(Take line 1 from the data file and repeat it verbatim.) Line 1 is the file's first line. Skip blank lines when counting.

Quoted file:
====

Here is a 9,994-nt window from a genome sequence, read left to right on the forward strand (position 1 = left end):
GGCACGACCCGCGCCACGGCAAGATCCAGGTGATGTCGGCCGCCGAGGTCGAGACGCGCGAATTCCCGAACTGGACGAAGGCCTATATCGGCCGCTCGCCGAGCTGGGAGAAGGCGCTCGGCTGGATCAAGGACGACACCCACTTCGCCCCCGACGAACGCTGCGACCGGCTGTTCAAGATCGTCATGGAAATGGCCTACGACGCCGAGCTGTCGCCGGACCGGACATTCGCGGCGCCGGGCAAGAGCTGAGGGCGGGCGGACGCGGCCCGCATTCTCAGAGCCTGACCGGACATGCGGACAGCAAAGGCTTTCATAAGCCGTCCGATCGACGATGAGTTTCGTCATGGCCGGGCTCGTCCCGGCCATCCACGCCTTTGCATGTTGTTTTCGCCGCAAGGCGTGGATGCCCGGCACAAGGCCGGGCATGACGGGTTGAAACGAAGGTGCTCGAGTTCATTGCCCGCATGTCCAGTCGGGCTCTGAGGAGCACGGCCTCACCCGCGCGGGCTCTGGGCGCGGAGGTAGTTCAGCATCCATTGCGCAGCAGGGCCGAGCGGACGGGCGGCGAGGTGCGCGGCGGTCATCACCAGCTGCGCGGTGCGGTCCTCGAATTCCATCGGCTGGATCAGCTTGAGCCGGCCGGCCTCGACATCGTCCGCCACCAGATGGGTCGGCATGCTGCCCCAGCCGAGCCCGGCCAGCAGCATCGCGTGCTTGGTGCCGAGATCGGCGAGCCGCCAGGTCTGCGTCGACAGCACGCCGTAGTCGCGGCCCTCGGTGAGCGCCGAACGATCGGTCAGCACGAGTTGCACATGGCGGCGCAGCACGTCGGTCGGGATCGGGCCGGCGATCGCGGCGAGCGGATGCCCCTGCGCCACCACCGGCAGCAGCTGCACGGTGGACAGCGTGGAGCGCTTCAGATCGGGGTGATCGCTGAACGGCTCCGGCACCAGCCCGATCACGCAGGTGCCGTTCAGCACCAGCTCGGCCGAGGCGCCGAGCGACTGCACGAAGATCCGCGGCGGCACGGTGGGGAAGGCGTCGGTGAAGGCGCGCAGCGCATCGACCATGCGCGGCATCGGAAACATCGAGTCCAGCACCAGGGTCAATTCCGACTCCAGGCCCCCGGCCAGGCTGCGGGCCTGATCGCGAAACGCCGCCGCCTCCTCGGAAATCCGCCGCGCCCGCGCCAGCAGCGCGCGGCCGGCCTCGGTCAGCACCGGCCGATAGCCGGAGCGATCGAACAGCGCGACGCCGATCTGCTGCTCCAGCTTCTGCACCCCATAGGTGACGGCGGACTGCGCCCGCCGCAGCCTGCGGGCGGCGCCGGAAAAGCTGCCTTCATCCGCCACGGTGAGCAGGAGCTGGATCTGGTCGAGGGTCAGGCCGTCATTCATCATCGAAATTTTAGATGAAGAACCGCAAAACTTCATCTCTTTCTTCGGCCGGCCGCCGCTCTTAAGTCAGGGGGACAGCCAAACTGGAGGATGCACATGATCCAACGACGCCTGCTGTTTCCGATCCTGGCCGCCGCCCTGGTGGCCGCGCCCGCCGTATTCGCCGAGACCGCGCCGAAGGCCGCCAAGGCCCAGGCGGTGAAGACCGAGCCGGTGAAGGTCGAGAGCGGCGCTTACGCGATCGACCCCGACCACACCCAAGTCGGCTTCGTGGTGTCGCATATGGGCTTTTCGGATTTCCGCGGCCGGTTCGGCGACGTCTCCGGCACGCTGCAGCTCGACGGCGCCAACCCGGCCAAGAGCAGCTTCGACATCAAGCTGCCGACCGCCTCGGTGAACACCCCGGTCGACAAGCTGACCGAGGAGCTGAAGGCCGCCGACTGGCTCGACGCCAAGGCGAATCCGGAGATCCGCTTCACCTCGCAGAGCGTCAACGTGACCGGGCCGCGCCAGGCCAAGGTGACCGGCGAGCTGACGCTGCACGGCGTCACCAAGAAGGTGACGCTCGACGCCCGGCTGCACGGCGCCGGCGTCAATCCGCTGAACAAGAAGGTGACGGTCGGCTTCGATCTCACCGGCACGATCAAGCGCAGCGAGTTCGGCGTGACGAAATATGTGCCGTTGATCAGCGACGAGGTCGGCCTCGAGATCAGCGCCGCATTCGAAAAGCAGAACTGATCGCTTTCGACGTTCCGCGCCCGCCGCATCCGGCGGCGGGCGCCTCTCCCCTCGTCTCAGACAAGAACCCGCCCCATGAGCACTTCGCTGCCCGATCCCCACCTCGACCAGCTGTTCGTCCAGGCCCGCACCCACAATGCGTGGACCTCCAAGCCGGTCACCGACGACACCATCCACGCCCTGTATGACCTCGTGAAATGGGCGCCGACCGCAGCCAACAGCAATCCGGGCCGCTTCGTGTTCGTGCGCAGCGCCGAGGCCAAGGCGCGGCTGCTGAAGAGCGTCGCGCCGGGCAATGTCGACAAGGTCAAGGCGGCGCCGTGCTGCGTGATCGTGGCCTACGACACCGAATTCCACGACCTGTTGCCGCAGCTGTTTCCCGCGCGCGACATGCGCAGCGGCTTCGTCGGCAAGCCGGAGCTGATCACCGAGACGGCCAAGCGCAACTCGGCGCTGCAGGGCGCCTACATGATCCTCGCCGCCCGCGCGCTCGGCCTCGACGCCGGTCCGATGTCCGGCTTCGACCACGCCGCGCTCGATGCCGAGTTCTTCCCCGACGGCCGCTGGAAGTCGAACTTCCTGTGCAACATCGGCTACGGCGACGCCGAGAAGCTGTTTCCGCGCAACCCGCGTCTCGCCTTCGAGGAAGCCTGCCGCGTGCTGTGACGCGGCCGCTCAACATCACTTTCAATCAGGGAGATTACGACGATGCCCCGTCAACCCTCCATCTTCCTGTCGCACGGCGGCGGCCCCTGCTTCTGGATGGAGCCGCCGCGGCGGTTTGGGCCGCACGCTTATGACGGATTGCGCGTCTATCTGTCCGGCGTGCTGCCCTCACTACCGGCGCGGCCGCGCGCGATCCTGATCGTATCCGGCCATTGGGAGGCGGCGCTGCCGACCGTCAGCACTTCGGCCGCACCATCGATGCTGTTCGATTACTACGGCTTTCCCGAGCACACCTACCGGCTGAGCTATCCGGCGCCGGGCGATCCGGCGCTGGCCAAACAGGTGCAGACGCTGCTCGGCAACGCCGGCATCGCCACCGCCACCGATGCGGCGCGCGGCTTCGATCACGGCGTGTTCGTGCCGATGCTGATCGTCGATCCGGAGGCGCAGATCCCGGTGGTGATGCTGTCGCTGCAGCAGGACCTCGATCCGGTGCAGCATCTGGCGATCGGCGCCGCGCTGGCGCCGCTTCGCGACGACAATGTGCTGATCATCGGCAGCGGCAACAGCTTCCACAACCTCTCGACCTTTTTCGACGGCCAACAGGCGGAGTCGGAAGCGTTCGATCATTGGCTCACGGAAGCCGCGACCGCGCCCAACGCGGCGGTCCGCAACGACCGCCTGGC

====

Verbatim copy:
Here is a 9,994-nt window from a genome sequence, read left to right on the forward strand (position 1 = left end):